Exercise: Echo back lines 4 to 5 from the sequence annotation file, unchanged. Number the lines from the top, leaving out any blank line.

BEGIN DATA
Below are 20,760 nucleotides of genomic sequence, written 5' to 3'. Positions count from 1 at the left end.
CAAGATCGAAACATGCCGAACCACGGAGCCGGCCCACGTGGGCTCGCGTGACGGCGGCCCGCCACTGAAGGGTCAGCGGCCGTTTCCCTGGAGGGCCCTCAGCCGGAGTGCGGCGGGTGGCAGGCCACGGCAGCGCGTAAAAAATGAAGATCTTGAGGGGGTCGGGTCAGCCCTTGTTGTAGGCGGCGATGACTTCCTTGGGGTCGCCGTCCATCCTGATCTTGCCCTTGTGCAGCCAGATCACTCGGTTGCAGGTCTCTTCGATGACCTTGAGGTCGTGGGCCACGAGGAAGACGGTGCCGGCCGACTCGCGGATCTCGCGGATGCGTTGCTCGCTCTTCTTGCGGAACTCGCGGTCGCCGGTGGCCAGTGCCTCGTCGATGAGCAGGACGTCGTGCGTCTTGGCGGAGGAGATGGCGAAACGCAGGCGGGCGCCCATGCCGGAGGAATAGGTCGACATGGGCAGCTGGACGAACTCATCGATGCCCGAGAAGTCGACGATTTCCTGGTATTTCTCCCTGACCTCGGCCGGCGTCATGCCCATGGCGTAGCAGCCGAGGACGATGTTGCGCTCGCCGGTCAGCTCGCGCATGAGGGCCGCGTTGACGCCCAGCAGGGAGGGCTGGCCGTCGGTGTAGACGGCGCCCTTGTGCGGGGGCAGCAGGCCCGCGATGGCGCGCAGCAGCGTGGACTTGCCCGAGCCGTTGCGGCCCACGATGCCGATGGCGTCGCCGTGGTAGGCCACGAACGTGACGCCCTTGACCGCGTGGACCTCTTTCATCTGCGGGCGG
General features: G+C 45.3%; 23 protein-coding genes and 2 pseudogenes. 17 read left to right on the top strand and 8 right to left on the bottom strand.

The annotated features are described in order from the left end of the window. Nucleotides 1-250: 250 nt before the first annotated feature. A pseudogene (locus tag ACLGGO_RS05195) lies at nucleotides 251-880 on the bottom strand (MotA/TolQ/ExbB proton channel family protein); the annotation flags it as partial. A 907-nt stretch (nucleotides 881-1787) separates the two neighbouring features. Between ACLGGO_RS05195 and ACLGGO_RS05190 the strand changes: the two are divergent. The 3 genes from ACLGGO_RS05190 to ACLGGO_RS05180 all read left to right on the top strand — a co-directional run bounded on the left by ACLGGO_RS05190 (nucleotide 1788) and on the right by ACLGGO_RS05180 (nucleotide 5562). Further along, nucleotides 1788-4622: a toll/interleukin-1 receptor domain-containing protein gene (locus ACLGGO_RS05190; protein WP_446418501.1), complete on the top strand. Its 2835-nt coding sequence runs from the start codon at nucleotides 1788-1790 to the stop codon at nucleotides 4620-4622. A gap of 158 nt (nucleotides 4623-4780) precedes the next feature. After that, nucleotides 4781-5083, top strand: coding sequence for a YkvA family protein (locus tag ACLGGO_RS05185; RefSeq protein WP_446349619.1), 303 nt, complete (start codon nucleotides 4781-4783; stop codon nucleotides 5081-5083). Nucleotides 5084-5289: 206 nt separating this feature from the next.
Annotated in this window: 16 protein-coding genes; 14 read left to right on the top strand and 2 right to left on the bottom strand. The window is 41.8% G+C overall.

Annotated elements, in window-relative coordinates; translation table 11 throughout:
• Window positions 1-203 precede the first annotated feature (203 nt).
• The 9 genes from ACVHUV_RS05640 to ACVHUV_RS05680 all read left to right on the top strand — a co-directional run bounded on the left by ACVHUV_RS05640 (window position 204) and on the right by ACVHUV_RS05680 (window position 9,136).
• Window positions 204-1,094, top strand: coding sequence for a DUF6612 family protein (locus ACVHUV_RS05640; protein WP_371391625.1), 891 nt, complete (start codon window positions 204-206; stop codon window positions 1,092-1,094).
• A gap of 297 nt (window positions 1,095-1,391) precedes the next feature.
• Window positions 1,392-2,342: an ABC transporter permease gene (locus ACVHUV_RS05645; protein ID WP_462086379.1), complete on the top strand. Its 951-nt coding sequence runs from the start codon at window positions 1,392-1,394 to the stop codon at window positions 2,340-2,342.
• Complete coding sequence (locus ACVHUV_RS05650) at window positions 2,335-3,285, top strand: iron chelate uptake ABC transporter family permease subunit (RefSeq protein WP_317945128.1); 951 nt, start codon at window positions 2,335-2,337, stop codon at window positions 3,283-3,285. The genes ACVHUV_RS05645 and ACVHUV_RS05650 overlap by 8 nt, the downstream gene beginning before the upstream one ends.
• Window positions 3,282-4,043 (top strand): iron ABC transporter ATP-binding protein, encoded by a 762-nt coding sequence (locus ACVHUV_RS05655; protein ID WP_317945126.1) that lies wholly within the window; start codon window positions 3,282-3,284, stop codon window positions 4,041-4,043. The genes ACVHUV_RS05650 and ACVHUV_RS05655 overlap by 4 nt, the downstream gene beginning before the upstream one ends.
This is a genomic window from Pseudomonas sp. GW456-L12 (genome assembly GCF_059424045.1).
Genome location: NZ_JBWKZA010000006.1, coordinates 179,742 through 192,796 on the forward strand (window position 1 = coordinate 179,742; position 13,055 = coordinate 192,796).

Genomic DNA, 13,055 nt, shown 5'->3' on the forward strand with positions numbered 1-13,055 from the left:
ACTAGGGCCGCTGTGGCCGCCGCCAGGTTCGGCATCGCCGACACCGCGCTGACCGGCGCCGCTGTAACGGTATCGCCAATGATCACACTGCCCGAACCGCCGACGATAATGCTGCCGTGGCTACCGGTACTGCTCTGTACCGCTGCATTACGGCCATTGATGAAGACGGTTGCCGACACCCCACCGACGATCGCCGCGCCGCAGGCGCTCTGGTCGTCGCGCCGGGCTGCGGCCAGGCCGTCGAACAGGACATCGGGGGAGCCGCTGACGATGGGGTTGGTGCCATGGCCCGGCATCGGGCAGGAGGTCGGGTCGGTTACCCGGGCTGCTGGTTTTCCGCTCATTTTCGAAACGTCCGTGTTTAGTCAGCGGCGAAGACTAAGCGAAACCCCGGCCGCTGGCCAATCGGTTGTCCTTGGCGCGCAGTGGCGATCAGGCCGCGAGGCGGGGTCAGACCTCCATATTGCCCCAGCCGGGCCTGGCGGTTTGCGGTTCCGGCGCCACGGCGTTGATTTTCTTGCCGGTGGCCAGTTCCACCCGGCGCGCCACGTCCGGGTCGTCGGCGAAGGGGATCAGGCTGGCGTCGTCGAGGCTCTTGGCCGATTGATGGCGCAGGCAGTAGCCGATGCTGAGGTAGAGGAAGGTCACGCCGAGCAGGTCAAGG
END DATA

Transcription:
The annotated features are described in order from the left end of the window. Nucleotides 1-250: 250 nt before the first annotated feature. A pseudogene (locus tag ACLGGO_RS05195) lies at nucleotides 251-880 on the bottom strand (MotA/TolQ/ExbB proton channel family protein); the annotation flags it as partial. A 907-nt stretch (nucleotides 881-1787) separates the two neighbouring features. Between ACLGGO_RS05195 and ACLGGO_RS05190 the strand changes: the two are divergent. The 3 genes from ACLGGO_RS05190 to ACLGGO_RS05180 all read left to right on the top strand — a co-directional run bounded on the left by ACLGGO_RS05190 (nucleotide 1788) and on the right by ACLGGO_RS05180 (nucleotide 5562). Further along, nucleotides 1788-4622: a toll/interleukin-1 receptor domain-containing protein gene (locus ACLGGO_RS05190; protein WP_446418501.1), complete on the top strand. Its 2835-nt coding sequence runs from the start codon at nucleotides 1788-1790 to the stop codon at nucleotides 4620-4622. A gap of 158 nt (nucleotides 4623-4780) precedes the next feature. After that, nucleotides 4781-5083, top strand: coding sequence for a YkvA family protein (locus tag ACLGGO_RS05185; RefSeq protein WP_446349619.1), 303 nt, complete (start codon nucleotides 4781-4783; stop codon nucleotides 5081-5083). Nucleotides 5084-5289: 206 nt separating this feature from the next.
Annotated in this window: 16 protein-coding genes; 14 read left to right on the top strand and 2 right to left on the bottom strand. The window is 41.8% G+C overall.